Wednesday, March 06, 2002

ALL I WANTED was a Single, mustard and pickles only, and a small chili. There were only two cars in front of me. About five minutes later it was just one car.

I stayed one car away from the barely functioning speaker at that Wendy's drive-through for about 20 minutes. For reasons I'll get into in a much longer entry, I'm feeling less guilty these days about the beefy, fatty side of life's menu, and the minor detour to the open-late Wendy's has become a tradition when I know there's nothing suitable to eat waiting for me at home.

To the east and west of the U.S. Capitol lie beauty; to the north and the south, well, something more gritty. The picturesque East Capitol Street bisects the Capitol Hill neighborhood, from the Capitol itself to RFK Stadium and the Anacostia River, and it separates the District of Columbia's Northeast and Southeast quadrants. Northeast is "the Senate side"; Southeast is "the House side." There is no West Capitol Street, for west of the Capitol lies the Mall: the Smithsonian museums, then the Washington Monument and a growing list of memorials between that obelisk and the Lincoln Memorial and finally the Potomac River.

North Capitol Street starts with the Union Station vicinity, which features a some nice buildings, including a historic post office complete with museum, and some good hotels and Irish bars. It quickly deteriorates into some of the most dangerous real estate you'll ever hear of. Charlton Heston did a fear-mongering NRA ad from an underpass not far from North Capitol, the dome in the background, a few years back.

That dome was in my rearview mirror as I waited, and waited and waited, at this Wendy's off South Capitol Street. South Capitol is more commercial than North Capitol; it's dominated by fast-food places and gas stations. There's a Best Western hotel on the Southwest side, not far from a major post office and the city's main vehicle-inspection station. The Wendy's is less than half a mile from my house, but it's part of another world. A block or two south of the Wendy's are some reputedly hard-core gay bars and a straight strip club that shows up on HBO's "Real Sex" as the home of the Miss Black Nude pageant. A block east is a very large strip club. This one showed up on E!'s "Wild On"; it's not your friendly neighborhood strip club. It's more like the kind of place where NBA players get into trouble. Or so I imagine.

You might be getting the picture that I wouldn't necessarily be comfortable sitting in this location for half an hour, and you'd be right. On this night I wasn't quite so concerned, because the next car in line was a police car. So I cranked my cassette tape — the Blake Babies' "Sunburn" backed with Juliana Hatfield's "Hey Babe" — and I waited, annoyed but a little amused. I enjoyed the music and I enjoyed looking at the Chevrolet Monte Carlo in front of me, a semi-creative revival of a nameplate introduced in 1970. The guy in the Monte Carlo was like me, annoyed but with a facade of patience. You don't want to get too cross with the people who'll be handling your food. He finally started to say "Hello? Hello?" Eventually he placed his order.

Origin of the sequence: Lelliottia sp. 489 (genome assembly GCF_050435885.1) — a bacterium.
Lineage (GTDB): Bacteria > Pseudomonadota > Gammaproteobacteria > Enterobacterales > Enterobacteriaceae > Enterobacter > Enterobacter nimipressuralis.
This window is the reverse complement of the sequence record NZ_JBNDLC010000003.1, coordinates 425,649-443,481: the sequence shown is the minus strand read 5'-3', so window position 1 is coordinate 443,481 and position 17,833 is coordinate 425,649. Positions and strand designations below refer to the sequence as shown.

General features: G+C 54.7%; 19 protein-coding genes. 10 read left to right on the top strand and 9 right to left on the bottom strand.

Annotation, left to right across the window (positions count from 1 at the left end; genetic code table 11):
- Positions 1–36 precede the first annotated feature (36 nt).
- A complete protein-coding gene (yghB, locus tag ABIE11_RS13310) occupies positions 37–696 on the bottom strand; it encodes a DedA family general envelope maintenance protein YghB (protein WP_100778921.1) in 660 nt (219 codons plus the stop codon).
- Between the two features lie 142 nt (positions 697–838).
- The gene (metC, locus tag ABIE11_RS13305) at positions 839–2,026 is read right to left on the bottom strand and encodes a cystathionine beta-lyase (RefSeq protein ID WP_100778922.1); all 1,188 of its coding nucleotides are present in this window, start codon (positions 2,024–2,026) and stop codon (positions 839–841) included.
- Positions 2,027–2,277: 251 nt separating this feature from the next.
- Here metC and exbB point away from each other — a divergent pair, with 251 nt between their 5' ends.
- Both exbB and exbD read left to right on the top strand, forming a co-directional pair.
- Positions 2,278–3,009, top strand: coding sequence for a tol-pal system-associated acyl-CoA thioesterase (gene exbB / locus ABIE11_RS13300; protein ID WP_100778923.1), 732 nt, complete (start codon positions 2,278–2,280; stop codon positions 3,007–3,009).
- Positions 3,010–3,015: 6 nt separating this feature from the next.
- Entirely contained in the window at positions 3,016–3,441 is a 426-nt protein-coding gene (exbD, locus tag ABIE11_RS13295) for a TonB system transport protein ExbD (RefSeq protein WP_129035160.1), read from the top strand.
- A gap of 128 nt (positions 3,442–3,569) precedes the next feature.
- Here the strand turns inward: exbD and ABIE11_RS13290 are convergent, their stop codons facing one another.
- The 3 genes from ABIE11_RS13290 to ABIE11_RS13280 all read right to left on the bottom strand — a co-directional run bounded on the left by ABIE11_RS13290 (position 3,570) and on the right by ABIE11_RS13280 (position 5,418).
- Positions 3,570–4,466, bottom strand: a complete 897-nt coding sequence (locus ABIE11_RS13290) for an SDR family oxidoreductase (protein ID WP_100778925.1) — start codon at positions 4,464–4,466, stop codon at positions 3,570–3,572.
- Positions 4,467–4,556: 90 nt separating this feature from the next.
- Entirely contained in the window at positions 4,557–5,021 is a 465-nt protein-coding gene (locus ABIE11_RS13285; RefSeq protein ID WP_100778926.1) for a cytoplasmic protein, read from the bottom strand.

He, too, wanted a Single and a small chili, though his Single would have cheese and mayonnaise and onions. Ewww!

I heard something that sounded like "One moment, please" when I got to the speaker, but I couldn't be sure. I stayed polite for about five minutes before launching into my own "Hello? Hello?" I heard another "One moment, please," I think, and then something I couldn't make out. After another "Hello?," I heard the word "order," and so I ordered. Mustard and pickles. No cheese. You can say you want only what you want till you're blue in the face, but the cheese question cannot be avoided.

"Mustard and pickles only."

"With or without cheese?"

Things went quite quickly after that. I'll never know what the problem was. Monte Carlo Guy got his food, I got my food, no sweat.

I got home and visited with the missus, then settled in for the after-work routine. A little blogging, plus a good night of Tivo'd TV. "Watching Ellie," "Undeclared," "A Cook's Tour," "The Real World," "Frasier." I've never really understood the chili burger — or "goddamn chili hamburger," as James Caan said to Marsha Mason in "Chapter Two." In Arizona they call it by the puzzling term "chili size," a name redeemed only by a Green on Red lyric (from "Black River": "Foreign diner / Chili size / I hope that Tabasco sauce don't / Burn me up inside"). But the idea has grown on me, and the mustard and the pickles provide the perfect tangy accompaniment to the hearty heat of the chili.

So it was with great anticipation that I opened the wrapper to find — cheese and mayo and onions.


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